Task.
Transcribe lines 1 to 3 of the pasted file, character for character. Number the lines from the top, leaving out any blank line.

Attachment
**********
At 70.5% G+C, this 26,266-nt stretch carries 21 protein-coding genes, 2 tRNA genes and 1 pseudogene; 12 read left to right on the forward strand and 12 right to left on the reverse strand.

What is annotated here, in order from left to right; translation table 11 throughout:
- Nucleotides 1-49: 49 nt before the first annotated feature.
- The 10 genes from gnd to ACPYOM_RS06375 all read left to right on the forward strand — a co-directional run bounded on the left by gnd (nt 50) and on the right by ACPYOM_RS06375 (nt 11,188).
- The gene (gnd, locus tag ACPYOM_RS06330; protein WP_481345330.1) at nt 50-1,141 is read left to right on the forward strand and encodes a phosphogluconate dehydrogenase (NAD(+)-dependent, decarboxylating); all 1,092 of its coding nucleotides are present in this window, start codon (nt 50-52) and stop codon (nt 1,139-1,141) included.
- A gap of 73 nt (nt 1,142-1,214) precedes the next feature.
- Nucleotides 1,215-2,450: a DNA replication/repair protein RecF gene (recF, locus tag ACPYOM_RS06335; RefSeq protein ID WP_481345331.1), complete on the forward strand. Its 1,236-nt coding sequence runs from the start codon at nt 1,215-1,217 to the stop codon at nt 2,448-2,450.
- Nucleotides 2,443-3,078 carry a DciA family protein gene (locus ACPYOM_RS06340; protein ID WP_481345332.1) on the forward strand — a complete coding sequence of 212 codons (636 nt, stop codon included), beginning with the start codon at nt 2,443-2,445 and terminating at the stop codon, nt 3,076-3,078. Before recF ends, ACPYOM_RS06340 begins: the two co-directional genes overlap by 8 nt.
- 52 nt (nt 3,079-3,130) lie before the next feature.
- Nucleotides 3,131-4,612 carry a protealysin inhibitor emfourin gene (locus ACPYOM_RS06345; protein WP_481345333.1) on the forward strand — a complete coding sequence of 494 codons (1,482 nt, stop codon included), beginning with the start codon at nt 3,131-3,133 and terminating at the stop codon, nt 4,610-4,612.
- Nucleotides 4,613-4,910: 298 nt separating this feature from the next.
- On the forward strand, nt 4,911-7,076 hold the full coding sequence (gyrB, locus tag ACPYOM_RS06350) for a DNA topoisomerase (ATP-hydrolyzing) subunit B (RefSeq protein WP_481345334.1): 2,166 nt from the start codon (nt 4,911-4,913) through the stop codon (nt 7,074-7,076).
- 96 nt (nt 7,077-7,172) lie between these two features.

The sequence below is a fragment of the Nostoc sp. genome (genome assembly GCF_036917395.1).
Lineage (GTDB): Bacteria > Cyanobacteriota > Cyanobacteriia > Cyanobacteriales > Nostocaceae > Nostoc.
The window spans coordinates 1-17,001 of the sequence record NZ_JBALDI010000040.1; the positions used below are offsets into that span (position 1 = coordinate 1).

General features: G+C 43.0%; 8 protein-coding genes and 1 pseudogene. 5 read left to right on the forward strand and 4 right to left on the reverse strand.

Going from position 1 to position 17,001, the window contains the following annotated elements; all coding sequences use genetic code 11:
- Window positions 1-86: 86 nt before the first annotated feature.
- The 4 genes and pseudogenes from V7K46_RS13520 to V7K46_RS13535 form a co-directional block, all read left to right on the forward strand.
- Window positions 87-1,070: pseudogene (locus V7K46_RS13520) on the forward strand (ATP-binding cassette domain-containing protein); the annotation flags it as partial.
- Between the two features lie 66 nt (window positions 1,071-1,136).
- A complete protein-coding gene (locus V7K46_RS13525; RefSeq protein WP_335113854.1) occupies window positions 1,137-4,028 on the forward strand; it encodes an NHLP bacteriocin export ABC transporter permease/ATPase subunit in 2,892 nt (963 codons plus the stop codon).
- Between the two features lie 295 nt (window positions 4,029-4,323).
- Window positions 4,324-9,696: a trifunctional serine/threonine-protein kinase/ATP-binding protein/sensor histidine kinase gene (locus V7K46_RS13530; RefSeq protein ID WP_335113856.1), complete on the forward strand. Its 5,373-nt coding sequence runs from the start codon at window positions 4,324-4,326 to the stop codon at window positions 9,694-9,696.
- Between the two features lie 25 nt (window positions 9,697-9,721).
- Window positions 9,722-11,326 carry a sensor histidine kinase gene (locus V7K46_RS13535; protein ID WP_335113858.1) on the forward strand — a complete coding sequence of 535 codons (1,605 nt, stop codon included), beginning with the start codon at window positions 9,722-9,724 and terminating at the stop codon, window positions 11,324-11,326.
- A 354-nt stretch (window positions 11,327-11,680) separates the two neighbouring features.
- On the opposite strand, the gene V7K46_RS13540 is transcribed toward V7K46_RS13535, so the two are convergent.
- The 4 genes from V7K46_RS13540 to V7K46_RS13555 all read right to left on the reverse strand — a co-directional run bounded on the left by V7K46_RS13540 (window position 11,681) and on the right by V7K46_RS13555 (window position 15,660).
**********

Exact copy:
At 70.5% G+C, this 26,266-nt stretch carries 21 protein-coding genes, 2 tRNA genes and 1 pseudogene; 12 read left to right on the forward strand and 12 right to left on the reverse strand.

What is annotated here, in order from left to right; translation table 11 throughout:
- Nucleotides 1-49: 49 nt before the first annotated feature.